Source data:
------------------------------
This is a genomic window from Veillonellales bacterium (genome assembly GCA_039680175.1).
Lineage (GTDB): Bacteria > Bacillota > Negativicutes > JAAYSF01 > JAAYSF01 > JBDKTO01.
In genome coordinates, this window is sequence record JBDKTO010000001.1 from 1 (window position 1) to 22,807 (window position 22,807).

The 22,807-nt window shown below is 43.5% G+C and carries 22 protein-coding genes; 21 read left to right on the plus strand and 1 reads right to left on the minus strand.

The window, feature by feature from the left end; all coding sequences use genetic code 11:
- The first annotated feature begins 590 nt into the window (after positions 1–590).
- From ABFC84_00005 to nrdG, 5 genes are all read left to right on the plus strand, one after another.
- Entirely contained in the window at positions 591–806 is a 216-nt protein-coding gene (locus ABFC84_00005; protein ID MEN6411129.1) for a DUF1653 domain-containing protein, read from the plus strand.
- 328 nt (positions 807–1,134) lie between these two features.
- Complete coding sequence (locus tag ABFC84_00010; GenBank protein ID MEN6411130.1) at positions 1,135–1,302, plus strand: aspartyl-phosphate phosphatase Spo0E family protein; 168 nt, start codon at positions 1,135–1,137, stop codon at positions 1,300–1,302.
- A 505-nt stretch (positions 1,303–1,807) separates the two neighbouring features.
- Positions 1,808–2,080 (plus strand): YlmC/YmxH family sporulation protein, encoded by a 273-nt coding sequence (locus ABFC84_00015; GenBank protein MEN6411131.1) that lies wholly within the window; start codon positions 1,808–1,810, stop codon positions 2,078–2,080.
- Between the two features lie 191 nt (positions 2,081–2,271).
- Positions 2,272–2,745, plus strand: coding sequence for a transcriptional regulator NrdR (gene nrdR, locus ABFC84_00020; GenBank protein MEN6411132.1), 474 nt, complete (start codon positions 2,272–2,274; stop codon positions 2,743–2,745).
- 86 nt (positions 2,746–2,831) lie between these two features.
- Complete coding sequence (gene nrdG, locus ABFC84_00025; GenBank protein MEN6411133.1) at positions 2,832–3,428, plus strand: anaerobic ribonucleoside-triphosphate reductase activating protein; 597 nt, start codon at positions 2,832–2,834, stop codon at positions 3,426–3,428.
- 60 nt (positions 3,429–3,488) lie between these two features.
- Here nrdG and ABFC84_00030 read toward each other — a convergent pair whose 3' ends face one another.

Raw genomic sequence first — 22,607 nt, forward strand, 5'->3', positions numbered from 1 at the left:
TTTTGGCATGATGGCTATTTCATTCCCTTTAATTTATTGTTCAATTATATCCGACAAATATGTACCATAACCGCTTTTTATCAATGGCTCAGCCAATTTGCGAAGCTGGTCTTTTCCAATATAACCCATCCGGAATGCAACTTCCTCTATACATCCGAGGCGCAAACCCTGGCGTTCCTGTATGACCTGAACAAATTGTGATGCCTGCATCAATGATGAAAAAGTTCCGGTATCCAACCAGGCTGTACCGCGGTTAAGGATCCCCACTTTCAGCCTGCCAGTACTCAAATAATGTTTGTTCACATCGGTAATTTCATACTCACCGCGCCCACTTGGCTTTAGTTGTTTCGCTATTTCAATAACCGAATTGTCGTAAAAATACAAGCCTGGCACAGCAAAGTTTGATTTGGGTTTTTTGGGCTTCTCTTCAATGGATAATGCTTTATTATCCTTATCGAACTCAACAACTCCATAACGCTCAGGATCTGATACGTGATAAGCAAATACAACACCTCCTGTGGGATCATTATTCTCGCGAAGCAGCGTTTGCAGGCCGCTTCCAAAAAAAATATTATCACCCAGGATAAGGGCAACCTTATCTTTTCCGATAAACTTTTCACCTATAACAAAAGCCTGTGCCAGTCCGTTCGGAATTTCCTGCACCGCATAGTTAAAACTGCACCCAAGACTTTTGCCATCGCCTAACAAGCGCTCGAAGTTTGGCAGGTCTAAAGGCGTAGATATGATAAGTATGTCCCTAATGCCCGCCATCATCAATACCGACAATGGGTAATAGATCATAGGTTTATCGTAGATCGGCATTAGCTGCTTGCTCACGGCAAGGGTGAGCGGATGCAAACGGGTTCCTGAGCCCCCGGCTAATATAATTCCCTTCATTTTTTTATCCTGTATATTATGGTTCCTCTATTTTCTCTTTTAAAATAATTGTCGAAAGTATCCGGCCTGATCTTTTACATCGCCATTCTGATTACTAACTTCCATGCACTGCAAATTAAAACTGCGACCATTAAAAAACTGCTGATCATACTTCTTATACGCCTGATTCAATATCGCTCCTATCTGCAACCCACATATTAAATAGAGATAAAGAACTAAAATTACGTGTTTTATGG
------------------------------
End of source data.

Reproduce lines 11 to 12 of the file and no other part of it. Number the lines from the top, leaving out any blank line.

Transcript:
- A 505-nt stretch (positions 1,303–1,807) separates the two neighbouring features.
- Positions 1,808–2,080 (plus strand): YlmC/YmxH family sporulation protein, encoded by a 273-nt coding sequence (locus ABFC84_00015; GenBank protein MEN6411131.1) that lies wholly within the window; start codon positions 1,808–1,810, stop codon positions 2,078–2,080.